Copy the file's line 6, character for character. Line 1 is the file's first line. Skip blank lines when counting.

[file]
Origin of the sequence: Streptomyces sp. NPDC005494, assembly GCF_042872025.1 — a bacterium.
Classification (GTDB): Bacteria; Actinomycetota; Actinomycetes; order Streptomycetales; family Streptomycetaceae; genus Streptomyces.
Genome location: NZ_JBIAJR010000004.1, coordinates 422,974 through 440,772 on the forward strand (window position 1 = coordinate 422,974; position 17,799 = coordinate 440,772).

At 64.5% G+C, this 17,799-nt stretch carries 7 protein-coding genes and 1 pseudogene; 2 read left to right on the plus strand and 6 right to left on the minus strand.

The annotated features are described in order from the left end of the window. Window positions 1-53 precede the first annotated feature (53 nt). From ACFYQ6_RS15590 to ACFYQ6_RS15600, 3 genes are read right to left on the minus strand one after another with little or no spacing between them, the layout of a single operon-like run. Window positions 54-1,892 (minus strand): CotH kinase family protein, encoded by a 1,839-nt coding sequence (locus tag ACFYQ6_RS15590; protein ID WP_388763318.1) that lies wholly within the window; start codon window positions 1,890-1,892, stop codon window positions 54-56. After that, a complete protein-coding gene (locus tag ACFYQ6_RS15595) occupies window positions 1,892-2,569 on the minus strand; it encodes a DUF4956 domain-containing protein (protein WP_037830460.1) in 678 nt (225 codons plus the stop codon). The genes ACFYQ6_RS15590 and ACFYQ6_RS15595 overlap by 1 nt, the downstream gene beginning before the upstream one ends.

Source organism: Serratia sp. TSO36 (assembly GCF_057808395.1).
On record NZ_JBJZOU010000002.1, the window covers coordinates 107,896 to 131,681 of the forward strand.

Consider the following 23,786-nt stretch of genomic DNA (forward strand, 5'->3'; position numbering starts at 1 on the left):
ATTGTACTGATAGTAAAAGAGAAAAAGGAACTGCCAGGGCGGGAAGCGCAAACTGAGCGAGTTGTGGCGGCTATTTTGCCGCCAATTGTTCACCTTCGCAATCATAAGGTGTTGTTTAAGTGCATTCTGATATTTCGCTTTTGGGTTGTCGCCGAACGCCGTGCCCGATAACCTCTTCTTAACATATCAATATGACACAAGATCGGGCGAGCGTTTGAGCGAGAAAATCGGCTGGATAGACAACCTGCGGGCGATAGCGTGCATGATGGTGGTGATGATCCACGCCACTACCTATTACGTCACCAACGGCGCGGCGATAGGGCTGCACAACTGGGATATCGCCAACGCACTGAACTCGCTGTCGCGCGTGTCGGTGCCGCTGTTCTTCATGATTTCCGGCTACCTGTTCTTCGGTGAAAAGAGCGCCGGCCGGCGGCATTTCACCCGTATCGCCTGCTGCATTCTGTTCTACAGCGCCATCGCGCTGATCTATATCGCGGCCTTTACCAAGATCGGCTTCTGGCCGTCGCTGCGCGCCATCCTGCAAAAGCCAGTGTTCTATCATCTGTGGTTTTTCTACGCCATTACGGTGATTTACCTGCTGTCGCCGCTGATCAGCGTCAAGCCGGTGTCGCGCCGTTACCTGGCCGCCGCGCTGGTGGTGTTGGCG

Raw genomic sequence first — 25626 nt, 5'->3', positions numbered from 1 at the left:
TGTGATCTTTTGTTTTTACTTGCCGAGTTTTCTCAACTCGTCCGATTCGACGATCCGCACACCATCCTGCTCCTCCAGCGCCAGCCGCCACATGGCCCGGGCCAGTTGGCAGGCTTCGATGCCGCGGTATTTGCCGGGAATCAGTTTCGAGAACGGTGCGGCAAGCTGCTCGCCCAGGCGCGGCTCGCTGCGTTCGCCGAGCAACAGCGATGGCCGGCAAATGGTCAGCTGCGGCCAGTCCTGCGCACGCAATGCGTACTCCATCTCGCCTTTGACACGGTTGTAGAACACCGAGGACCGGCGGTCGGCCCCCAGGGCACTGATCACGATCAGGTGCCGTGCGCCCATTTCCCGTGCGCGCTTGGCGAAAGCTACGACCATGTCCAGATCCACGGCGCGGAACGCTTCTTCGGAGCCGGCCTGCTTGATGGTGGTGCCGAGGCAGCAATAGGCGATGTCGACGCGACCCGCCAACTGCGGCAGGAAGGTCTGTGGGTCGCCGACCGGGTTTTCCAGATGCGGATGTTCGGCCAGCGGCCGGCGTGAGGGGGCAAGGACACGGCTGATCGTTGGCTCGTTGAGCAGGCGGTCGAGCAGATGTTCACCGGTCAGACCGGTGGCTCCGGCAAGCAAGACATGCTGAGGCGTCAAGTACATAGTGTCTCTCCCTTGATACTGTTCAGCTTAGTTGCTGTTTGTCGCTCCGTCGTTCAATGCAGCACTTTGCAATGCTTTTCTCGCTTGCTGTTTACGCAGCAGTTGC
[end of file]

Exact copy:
Source organism: Serratia sp. TSO36 (assembly GCF_057808395.1).